Spazio elastico (Elastic Space), 1966-67
Milan 1937–1993 Milan
Iron, elastic cord, electromechanical animation
200 x 100 x 18 cm / 78 .7 x 39.4 x 7 in
Milan, Private Collection;
Milan, Giorgio Marconi Collection.
M. Meneguzzo (a cura di), Luce, movimento e programmazione. Kinetische Kunst aus Italien 1958- 1968, 2001, p. 84, n. 24;
S. Solimano (a cura di), La Galleria del Deposito. Un’esperienza d’avanguardia nella Genova degli anni ’60, Genova 2003, pp. 43, 133;
Un secolo di Arte Italiana. Lo Sguardo del Collezionista, 2005, Roverteto MART;
Arte programmatica e cinetica. Da Munari a Biasi a Colombo e…, Roma 2012, p. 87;
F. Pola, Bonalumi. All the Shapes of Space, Milano 2013, p. 115;
F. Pola & M. Scotini, Gianni Colombo The Body and the Space 1959-1980, Venice 2015, ill. pp.89, 218 (fig. 80).
Ulm – Kiel –
Schwerin – Klagenfurt, Luce, movimento e
programmazione. Kinetische Kunst aus Italien 1958- 1968, n. 24, 2001-2003 ;
d’Arte Contemporanea di Villa Croce, La
Galleria del Deposito. Un’esperienza d’avanguardia nella Genova degli anni ’60,
MART, Un secolo di Arte Italiana. Lo
Sguardo del Collezionista, 2005;
Galleria Nazionale di Arte Moderna e Contemporanea, Arte programmatica e cinetica. Da Munari a Biasi a Colombo e…, 2012;
London, Robilant+Voena, Bonalumi. All the Shapes of Space, 4 October
– 15 November 2013;
London, Robilant+Voena, Gianni Colombo The Body and the Space
1959-1980, 2 October – 20 November 2015.
A further example of the concept of “elastic space” is the construction of real object-paintings in which the conceptual and perceptive non-determination of form, structure and image is achieved by other means. The subject of the work is the condition of space, at once projective and appropriated, the transformation of a sign, which displays the theoretical features of geometrical design at first, into something physical. Once more, the focus is on the arbitrary modifiability of a structure, which can be constructed in a number of ways, as a result of the viewer’s participation, thanks to the elasticity of the metal threads that are used as signs. (Flaminio Gualdoni, in Gianni Colombo, catalogue of the exhibition held at Studio Gariboldi, Milan, 7 October 2010) Gianni Colombo (Milan, 1937 - Melzo, 1993) produced his first artworks – paintings, sculptures, and ceramics – in 1955. He studied at the Academy of Brera, where he attended the courses of painting held by Achille Funi and Pompeo Borra. He shared his first studio on via Montegrappa in Milan with Davide Boriani and Gabriele Devecchi, and eventually moved to a studio next to the one of his brother, who was the famous designer Joe Colombo. He experimented with different materials and languages, and in 1959 founded Gruppo T with Giovanni Anceschi, Davide Boriani, and Gabriele Devecchi, becoming an internationally acclaimed protagonist of kinetic and programmed art. Colombo was both a technician of manipulable, kinetic objects, and a Dadaist architect. His desire to go beyond a traditional conception of the work of art, of transforming viewers into technicians, led Gianni Colombo to experiment with new structures of perception by means of light effects and unusual balances. His aim was to modify the viewer’s sensations, surprising them with the creation of synaesthetic places, of fields of interaction between different sensory organs. He wished to disturb the perceptive passivity of places, such as galleries and museums, houses and palaces, and show the inertia that characterised their use. Colombo experimented with his elastic spaces in several forms: from the early nets of cubes consisting of elastic threads set in motion by engines or by means of UV light, to the installation of an “environmental” elastic space at the Attico gallery in Rome (1967-1968), (an idea of which he would later develop variants on different occasions). At the end of the 1970s, besides walk-in environments, he also developed a series of elastic spaces built through lightweight metal structures in the shape of cubes hanging from the ceiling by means of simple nylon threads set in motion by engines. However, the importance of the viewer’s active role becomes once more prominent in another series of elastic spaces the artist developed from 1974 onwards, to which the present work, dated 1975, belongs. Colombo uses the traditional surface of a painting, transforming it into a panel that the subject can influence by moving the elastic threads with their hands. The drawings that can thus be obtained absorb the viewer in a relationship that has the seeming lightness of a game ... and “game” and “lightness” are two keywords of Gianni Colombo’s poetics. “Gianni Colombo and I were among the few who pursued a simplicity and precision that was also lightness”, reminisces artist François Morellet. The artwork described above is subject to changes in availability and price without prior notice. Where applicable ARR will be added.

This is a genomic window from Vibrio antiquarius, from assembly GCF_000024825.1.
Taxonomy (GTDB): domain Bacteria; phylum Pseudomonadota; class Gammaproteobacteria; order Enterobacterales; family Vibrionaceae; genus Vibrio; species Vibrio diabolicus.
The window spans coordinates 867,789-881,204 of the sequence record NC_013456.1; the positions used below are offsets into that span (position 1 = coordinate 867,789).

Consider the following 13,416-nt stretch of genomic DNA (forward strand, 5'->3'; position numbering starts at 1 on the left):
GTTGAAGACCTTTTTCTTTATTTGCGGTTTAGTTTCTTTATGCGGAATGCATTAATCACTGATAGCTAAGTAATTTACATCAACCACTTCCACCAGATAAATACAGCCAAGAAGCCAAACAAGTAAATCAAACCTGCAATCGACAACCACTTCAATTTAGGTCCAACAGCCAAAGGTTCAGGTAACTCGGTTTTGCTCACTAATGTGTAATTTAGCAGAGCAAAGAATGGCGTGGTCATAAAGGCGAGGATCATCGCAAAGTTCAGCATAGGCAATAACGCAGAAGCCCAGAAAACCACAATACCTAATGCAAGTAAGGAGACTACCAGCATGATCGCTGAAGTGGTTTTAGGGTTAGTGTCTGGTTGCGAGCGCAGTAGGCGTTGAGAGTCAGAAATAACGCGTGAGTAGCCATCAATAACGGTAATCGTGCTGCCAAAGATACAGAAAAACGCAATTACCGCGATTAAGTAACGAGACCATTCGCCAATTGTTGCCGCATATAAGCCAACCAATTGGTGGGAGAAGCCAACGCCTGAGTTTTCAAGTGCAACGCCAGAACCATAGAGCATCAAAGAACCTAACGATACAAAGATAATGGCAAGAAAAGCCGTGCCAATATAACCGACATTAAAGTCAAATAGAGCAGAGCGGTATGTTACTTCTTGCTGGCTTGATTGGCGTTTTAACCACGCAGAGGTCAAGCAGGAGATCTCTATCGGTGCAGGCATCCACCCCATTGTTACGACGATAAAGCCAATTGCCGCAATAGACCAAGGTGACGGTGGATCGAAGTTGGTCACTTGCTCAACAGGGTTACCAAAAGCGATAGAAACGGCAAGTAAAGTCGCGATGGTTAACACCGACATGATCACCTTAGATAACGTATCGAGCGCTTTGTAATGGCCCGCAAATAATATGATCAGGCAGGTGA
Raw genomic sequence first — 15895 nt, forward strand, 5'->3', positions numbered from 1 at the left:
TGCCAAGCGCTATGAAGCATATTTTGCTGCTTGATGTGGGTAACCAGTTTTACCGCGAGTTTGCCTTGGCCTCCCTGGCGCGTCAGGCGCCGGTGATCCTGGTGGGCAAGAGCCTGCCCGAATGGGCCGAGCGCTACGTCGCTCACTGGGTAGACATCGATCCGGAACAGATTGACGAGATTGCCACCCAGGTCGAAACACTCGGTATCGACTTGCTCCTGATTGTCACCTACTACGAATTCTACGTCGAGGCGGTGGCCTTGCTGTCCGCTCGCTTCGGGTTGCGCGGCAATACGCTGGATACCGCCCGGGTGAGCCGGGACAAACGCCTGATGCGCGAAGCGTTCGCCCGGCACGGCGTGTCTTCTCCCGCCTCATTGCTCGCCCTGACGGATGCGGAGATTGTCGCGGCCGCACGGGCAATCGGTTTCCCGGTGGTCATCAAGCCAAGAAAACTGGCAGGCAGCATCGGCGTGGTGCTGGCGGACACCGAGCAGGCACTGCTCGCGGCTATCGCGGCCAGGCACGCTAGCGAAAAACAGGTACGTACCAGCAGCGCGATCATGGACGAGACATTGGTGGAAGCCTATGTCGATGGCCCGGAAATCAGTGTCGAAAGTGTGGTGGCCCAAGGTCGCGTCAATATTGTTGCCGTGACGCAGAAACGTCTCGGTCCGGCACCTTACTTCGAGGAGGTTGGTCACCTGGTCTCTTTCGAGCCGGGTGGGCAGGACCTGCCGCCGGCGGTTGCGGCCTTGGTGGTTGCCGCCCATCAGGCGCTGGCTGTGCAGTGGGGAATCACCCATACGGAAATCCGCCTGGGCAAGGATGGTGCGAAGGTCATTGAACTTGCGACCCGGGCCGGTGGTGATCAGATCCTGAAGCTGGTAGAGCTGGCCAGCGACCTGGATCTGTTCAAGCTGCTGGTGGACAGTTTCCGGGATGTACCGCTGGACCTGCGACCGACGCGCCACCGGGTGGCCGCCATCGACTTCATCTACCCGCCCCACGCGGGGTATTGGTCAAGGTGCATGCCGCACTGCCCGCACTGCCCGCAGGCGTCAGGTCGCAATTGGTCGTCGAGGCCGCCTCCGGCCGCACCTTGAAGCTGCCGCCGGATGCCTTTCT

The artwork described above is subject to changes in availability and price without prior notice.
Where applicable ARR will be added.